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Sunday, 12 August 2018

Apple Has Been Dethroned — Here's Everything To Know About Their Biggest Competitor

Apple Has Been Dethroned — Here's Everything To Know About Their Biggest Competitor


August of 2018 will forever be remembered as the month that Apple became the first U.S. company to ever be valued at more than $1 trillion.
It's a big milestone for a company that was running on fumes just twenty years ago — but Apple can't celebrate for long, as an ambitious smartphone maker has set its sights on dethroning the iPhone.

Apple, meet Huawei.

This Chinese company, headquartered in the bustling tech mecca of Shenzhen, has been in business since 1987. 
In case you're curious, the official pronunciation is "Hwa-Way." Its logo represents a flower and its name means, literally, "Chinese achievement."

It's a Chinese company, but its reach is global.

Huawei has research and development institutes all around the world, from Canada to the United Kingdom to Russia to India.
It's been making crazy money in recent years, raking in tens of millions of dollars in profits annually.

Huawei's all about investing in tech and making quality products.

While earlier handsets were more bare-bones and tailored for developing countries, Huawei's branched out.
In 2015 they built Google's flagship Nexus 6P smartphone. Their next flagship, the P20 Pro, will be the first smartphone to feature three rear cameras.

They've almost reached the top of the heap.

Apple might be a trillion-dollar company, but they now rank behind Huawei in smartphone share. In the second quarter of 2018, Huawei surpassed Apple for global smartphone shipments, making them number two in the world behind Samsung.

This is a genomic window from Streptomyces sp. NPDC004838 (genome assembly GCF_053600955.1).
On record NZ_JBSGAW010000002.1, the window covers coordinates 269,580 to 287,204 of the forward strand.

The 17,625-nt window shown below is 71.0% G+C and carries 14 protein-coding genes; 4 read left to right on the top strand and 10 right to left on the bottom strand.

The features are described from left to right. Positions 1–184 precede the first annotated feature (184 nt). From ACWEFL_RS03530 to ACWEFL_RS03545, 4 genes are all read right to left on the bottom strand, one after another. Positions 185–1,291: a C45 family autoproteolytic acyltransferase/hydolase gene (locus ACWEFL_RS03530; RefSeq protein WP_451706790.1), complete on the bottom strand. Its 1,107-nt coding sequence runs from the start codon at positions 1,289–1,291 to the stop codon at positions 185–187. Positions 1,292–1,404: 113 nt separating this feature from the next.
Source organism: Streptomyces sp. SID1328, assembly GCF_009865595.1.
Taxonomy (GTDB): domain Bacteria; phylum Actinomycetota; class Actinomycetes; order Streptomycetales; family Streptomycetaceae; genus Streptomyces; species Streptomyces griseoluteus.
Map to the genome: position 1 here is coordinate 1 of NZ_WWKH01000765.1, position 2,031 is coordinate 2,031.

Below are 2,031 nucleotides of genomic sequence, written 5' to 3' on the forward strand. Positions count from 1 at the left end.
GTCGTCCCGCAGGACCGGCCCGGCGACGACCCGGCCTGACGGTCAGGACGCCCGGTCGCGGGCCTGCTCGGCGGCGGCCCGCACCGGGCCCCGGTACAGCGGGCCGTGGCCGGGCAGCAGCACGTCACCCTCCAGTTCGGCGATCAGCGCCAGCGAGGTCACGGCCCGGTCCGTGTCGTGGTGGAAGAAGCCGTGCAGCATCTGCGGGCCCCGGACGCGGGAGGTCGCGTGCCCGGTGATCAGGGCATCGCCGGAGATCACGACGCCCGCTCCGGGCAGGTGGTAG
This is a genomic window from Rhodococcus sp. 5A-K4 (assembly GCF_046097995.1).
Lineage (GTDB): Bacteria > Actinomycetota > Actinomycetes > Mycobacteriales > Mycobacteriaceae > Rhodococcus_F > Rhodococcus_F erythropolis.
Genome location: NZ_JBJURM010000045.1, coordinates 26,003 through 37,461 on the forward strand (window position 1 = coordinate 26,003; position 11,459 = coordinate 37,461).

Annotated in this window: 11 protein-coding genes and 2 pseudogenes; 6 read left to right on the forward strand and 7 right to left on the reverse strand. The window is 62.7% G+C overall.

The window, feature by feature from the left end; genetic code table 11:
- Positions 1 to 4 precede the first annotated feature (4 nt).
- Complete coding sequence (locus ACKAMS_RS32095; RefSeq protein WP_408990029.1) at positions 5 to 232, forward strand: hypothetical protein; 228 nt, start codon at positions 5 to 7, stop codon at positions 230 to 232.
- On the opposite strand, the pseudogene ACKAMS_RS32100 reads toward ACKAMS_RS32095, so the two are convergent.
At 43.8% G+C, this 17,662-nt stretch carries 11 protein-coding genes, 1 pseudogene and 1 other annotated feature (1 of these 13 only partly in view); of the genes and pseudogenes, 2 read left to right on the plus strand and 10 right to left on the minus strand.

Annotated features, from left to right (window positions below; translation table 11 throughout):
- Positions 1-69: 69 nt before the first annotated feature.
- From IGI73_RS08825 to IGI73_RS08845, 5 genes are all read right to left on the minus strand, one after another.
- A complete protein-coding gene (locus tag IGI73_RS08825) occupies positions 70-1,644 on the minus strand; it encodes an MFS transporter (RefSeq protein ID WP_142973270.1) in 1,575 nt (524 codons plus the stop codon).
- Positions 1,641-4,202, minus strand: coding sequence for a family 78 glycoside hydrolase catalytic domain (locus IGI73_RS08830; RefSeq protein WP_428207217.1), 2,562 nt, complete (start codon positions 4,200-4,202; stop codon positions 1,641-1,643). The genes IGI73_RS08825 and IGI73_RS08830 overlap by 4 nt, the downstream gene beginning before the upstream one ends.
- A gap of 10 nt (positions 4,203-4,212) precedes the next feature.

There's more though...

Why isn't Huawei a household name?

Well, for starters, they've found most of their success in European and Asian markets, meaning Huawei is still a virtual unknown in the United States.

Huawei wants to enter the U.S. market, but there are obstacles.

Breaking into the market would require agreements with U.S. telecom providers — but so far, big players like AT&T and Verizon have roundly rejected Huawei.

It's been a frustrating slog for the ambitious company.

Earlier this summer, Huawei's chairman, frustrated by his company's slow growth in the U.S., lashed out at American lawmakers, calling them "closed-minded."

Why aren't companies partnering with Huawei?

The true reason is basically a microcosm of the often uneasy relationship between the United States and China — and it'll take some diplomacy to solve this problem.

Huawei's been accused of espionage.

Earlier this year, Huawei's U.S. expansion efforts were dealt a major blow when U.S. intelligence sources have advised consumers against buying Huawei products.

The CIA, FBI, NSA, and more say they just don't trust Huawei.

Their argument — that Chinese multinational companies have created cybersecurity risks in the past, and that Huawei is no different — won over lawmakers and retailers.

Huawei defended themselves.

The company pointed out that their handsets are sold in 170 countries without issue, but the damage was already done — they were essentially frozen out of the lucrative U.S. market.

We don't know where this will go.

There are movements to ban Huawei phones altogether. But ban or no ban, Apple had best not rest on their laurels, because Huawei has made it clear that they're gunning for the top.

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